I found this kind of extraordinary.  CNN got it flat-out wrong.  I watched that stuff from the UN, about how the Blix fellow and his team were in Iraq looking for weapons of mass destruction and coming back to New York every few weeks to talk about what they had and had not found.  Now it seems that never happened.  No UN inspectors ever went to Iraq.  They were never allowed in.  So the press has been irresponsible.  Why did CNN and the rest fabricate this whole thing?  Our government went to war precisely because Blix never made those trips CNN and the rest was reporting.  He wasnt ever allowed in.  Damn.

You see, I was just amazed at what the President said about why we went to war with Saddam - "We gave him a chance to allow the inspectors in, and he wouldn't let them in."   The basic facts are wrong.  Not an opinion with which I disagree here.  The facts are wrong.  This did not happen.

Josh Marshall in Talking Points : "You hear this stuff and you say to yourself: Well, you can kinda know what he meant, I guess.  I find myself thinking that.  But even that doesn't cut it."

The editors at Media Whores Online -  "But the incident has been met with predictable silence from the mainstream media.  [Bush] will be given a pass for the mind-boggling statement, simply because no one quite knows what to say about it, short of 'this guy is a complete idiot,' or 'this guy is a pathological liar.'  But they're either too cowed by the right and regime to publicly observe such truths, too deeply in denial to accept them, or perhaps just too overwhelmed by the sheer magnitude and number of the lies now emanating from the Bush White House to continue to function as journalists in any capacity."

My, my...

Couldn't one reporter ask, "Mr President, is it now the position of our government Mr Blix and his inspectors never actually went into Iraq last year and that what the world saw on television at the UN actually did not happen?" 

Do we give him a pass because he says stupid things?  Yeah, I suppose that is respectful and proper.

Well, my friends in the new business in Atlanta wrote:

Was this a Bush "lie" or a Bush "goof"?  An argument can be made for both sides.  Technically, he's obviously wrong, UN inspectors did obviously go in and then leave shortly before the bombing started.  On the other hand, he was probably thinking of that time before the UN resolution when Iraq actually was refusing to allow the inspectors in, at least unconditionally.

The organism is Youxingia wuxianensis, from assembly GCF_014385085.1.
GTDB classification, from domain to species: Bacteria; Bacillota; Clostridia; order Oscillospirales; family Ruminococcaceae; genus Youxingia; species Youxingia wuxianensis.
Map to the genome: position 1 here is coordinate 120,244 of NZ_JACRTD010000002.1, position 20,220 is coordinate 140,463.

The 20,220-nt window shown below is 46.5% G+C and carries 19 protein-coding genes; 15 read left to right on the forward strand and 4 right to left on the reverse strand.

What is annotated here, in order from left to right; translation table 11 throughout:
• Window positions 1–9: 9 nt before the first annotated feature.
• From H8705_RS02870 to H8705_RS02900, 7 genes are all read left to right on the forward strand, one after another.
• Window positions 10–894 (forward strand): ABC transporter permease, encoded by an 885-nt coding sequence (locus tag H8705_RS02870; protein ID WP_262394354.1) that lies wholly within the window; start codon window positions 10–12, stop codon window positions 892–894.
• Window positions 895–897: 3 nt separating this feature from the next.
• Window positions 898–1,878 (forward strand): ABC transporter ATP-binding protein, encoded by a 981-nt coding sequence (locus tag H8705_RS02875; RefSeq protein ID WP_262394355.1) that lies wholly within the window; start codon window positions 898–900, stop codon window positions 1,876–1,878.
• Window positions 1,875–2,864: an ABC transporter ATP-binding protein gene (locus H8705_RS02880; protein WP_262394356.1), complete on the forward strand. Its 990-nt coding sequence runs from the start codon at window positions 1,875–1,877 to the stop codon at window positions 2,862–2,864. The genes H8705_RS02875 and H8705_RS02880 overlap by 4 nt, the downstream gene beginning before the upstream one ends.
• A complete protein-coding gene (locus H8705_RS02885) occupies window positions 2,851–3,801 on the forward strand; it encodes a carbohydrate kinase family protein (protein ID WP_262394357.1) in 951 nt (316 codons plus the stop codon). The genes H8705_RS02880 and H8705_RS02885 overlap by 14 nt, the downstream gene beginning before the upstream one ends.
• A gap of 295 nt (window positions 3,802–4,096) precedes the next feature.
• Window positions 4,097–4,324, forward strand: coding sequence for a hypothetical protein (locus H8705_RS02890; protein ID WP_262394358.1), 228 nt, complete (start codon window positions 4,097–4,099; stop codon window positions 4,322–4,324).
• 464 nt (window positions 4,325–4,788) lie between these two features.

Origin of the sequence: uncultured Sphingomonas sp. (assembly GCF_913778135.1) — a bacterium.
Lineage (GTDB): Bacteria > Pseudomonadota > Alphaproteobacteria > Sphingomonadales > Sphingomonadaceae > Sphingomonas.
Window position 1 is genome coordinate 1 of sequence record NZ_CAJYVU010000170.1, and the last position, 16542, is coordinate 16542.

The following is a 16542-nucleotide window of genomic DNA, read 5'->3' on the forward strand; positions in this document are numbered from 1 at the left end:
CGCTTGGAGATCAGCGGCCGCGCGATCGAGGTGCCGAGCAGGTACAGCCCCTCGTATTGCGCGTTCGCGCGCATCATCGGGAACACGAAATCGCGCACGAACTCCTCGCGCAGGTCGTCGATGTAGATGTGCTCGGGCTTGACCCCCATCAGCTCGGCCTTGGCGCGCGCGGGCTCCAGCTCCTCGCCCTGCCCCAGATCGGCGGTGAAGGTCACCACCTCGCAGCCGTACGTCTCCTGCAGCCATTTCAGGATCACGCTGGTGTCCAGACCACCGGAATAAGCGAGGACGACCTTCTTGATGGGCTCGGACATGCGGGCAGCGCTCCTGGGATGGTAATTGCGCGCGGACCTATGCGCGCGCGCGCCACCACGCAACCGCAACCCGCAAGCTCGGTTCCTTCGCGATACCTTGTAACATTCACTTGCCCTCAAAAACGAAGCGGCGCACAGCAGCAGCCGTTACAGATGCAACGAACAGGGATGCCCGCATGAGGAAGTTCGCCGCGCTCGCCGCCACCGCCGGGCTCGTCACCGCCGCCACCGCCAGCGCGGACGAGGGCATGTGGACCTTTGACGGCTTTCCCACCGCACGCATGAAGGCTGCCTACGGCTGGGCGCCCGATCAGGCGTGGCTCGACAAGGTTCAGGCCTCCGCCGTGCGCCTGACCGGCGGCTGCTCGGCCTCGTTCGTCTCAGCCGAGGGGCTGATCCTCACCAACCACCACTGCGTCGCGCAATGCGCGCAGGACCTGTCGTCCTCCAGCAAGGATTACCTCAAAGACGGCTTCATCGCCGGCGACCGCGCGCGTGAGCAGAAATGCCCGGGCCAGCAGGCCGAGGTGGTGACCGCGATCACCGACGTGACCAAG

As for the question of what the media is to do about Bush's comments, your Media Whores quote comes close: Nothing much.

Although people think journalists are always there, ready to jump all over slips like this, that's pretty much a misconception.  Think about it.  Although you may think you do, you actually rarely see news media, on their own authority, running around pointing out the lies of public officials.  What you actually see is news media running around reporting on some political opponents' claims about the other guy's lies.  Try as it might, objective journalism has yet to find a way to independently expose what may or may not be "lies" and even just "goofs" without appearing, maybe with some justification, like they're just pimping for some special interest or political ideology.

But until they can figure out how to do that, the bottom line right now is this:  You want to get on someone's case about Bush not being outted on this?  Get on Howard Dean and John Kerry. If those two make a case out of this, you can bet your bottom buck that reporters will let the rest of us know about it.

Okay, fair enough.  Let it rest.  The president tired to make things simple and made them a little too simple.  It happens.  You try to reduce everything to its basic elements for your less than inquisitive audience so they "get it."  I understand the impulse to make things simple.